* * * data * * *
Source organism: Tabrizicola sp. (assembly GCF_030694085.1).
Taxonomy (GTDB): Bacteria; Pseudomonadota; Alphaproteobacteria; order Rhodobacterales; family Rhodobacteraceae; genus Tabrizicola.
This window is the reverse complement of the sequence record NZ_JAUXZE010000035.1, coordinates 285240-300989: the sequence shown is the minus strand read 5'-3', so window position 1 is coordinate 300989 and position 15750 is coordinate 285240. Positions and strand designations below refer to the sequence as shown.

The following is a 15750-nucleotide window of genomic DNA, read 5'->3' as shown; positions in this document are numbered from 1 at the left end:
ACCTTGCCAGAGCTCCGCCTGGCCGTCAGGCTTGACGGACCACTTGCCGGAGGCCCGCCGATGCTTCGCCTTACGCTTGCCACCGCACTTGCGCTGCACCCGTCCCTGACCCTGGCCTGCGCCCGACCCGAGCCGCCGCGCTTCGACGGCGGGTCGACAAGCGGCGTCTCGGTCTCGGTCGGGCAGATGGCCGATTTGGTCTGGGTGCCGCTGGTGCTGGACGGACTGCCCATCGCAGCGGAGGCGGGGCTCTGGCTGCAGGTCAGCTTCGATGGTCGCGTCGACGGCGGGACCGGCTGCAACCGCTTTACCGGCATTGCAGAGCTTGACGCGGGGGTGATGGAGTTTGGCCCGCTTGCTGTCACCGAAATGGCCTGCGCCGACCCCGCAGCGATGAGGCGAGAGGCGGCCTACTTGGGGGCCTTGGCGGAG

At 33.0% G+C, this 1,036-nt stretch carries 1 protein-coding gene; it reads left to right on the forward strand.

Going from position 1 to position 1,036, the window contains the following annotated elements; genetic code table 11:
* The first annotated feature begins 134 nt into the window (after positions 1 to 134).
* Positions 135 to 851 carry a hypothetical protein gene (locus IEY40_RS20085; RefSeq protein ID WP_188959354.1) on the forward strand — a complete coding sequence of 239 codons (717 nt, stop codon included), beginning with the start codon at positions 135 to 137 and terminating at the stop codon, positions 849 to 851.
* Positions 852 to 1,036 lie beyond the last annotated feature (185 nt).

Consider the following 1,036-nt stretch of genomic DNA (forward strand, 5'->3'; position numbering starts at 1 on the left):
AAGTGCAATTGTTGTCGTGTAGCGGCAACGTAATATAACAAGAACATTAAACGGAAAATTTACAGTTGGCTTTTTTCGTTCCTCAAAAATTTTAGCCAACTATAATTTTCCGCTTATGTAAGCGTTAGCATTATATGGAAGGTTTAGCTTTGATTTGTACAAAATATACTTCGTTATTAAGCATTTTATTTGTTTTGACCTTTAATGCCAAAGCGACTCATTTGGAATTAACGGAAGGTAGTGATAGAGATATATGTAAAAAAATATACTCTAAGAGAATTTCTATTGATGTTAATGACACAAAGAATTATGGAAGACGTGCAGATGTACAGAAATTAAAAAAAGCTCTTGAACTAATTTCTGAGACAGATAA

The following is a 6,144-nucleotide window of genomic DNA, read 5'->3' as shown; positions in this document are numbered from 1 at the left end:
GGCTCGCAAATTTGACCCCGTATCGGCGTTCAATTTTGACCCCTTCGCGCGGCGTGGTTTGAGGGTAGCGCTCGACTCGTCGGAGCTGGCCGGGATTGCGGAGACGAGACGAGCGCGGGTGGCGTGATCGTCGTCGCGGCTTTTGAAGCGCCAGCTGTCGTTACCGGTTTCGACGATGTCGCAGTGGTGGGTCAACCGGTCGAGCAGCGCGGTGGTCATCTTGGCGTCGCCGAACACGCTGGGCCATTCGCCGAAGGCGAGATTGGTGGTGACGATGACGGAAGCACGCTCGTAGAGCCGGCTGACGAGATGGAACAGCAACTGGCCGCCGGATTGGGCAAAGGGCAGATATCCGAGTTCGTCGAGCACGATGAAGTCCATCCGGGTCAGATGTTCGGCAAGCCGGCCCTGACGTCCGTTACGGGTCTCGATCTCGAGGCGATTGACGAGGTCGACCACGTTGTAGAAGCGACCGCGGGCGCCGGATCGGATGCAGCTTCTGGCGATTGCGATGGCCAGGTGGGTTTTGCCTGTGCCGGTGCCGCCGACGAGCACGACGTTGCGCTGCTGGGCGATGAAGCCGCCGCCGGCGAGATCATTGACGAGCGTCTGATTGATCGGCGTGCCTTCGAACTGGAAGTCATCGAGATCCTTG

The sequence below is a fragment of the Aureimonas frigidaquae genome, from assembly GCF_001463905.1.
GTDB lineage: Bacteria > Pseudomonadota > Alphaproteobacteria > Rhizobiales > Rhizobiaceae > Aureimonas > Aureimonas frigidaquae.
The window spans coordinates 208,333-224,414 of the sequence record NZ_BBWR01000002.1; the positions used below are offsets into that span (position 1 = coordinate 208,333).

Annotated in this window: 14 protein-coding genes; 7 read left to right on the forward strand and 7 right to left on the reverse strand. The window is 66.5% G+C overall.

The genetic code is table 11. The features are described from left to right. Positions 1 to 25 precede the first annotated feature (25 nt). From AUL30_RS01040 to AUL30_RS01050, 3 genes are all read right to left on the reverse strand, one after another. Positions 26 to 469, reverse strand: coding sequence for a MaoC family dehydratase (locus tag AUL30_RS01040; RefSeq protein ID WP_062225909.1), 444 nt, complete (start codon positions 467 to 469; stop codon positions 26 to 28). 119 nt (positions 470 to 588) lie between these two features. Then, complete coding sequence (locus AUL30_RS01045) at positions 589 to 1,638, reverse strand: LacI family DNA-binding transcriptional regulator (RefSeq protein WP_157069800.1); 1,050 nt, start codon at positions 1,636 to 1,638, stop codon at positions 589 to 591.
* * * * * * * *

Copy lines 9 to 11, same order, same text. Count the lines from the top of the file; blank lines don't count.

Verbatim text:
* Positions 135 to 851 carry a hypothetical protein gene (locus IEY40_RS20085; RefSeq protein ID WP_188959354.1) on the forward strand — a complete coding sequence of 239 codons (717 nt, stop codon included), beginning with the start codon at positions 135 to 137 and terminating at the stop codon, positions 849 to 851.
* Positions 852 to 1,036 lie beyond the last annotated feature (185 nt).

Consider the following 1,036-nt stretch of genomic DNA (forward strand, 5'->3'; position numbering starts at 1 on the left):